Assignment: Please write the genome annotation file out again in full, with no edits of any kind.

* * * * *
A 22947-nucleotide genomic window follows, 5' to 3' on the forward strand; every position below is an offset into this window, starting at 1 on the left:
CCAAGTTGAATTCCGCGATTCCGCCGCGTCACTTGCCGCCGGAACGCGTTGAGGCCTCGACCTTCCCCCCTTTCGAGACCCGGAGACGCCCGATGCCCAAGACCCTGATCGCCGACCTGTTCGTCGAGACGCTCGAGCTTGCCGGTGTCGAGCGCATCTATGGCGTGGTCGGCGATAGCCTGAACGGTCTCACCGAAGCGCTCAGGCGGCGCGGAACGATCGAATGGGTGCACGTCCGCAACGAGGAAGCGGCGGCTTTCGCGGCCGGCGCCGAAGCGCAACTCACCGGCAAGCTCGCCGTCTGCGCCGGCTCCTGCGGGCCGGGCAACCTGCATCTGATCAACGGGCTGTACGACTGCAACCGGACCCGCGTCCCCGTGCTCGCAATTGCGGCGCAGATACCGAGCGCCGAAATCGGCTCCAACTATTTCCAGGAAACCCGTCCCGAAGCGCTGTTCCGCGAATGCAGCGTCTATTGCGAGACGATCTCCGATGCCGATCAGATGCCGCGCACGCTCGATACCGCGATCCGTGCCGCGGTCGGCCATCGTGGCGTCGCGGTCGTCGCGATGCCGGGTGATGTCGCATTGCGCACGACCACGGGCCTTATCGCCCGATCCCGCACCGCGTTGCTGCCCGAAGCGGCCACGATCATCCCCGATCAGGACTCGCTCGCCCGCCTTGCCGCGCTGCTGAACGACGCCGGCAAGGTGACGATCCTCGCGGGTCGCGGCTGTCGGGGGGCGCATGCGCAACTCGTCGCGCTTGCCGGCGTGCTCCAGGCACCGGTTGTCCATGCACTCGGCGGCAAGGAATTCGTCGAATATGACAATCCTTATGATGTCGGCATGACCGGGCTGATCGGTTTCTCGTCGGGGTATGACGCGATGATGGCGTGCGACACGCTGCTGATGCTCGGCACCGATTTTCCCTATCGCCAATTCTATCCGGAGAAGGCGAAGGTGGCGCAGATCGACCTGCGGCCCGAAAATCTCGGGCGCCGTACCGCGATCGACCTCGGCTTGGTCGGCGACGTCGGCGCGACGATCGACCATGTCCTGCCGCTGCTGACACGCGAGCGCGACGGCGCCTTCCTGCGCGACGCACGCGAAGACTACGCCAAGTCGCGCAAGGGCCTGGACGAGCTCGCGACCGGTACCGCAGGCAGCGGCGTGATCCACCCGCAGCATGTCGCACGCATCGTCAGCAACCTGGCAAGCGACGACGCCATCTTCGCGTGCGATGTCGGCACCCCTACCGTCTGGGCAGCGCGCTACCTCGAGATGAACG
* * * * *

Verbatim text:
A 22947-nucleotide genomic window follows, 5' to 3' on the forward strand; every position below is an offset into this window, starting at 1 on the left:
CCAAGTTGAATTCCGCGATTCCGCCGCGTCACTTGCCGCCGGAACGCGTTGAGGCCTCGACCTTCCCCCCTTTCGAGACCCGGAGACGCCCGATGCCCAAGACCCTGATCGCCGACCTGTTCGTCGAGACGCTCGAGCTTGCCGGTGTCGAGCGCATCTATGGCGTGGTCGGCGATAGCCTGAACGGTCTCACCGAAGCGCTCAGGCGGCGCGGAACGATCGAATGGGTGCACGTCCGCAACGAGGAAGCGGCGGCTTTCGCGGCCGGCGCCGAAGCGCAACTCACCGGCAAGCTCGCCGTCTGCGCCGGCTCCTGCGGGCCGGGCAACCTGCATCTGATCAACGGGCTGTACGACTGCAACCGGACCCGCGTCCCCGTGCTCGCAATTGCGGCGCAGATACCGAGCGCCGAAATCGGCTCCAACTATTTCCAGGAAACCCGTCCCGAAGCGCTGTTCCGCGAATGCAGCGTCTATTGCGAGACGATCTCCGATGCCGATCAGATGCCGCGCACGCTCGATACCGCGATCCGTGCCGCGGTCGGCCATCGTGGCGTCGCGGTCGTCGCGATGCCGGGTGATGTCGCATTGCGCACGACCACGGGCCTTATCGCCCGATCCCGCACCGCGTTGCTGCCCGAAGCGGCCACGATCATCCCCGATCAGGACTCGCTCGCCCGCCTTGCCGCGCTGCTGAACGACGCCGGCAAGGTGACGATCCTCGCGGGTCGCGGCTGTCGGGGGGCGCATGCGCAACTCGTCGCGCTTGCCGGCGTGCTCCAGGCACCGGTTGTCCATGCACTCGGCGGCAAGGAATTCGTCGAATATGACAATCCTTATGATGTCGGCATGACCGGGCTGATCGGTTTCTCGTCGGGGTATGACGCGATGATGGCGTGCGACACGCTGCTGATGCTCGGCACCGATTTTCCCTATCGCCAATTCTATCCGGAGAAGGCGAAGGTGGCGCAGATCGACCTGCGGCCCGAAAATCTCGGGCGCCGTACCGCGATCGACCTCGGCTTGGTCGGCGACGTCGGCGCGACGATCGACCATGTCCTGCCGCTGCTGACACGCGAGCGCGACGGCGCCTTCCTGCGCGACGCACGCGAAGACTACGCCAAGTCGCGCAAGGGCCTGGACGAGCTCGCGACCGGTACCGCAGGCAGCGGCGTGATCCACCCGCAGCATGTCGCACGCATCGTCAGCAACCTGGCAAGCGACGACGCCATCTTCGCGTGCGATGTCGGCACCCCTACCGTCTGGGCAGCGCGCTACCTCGAGATGAACG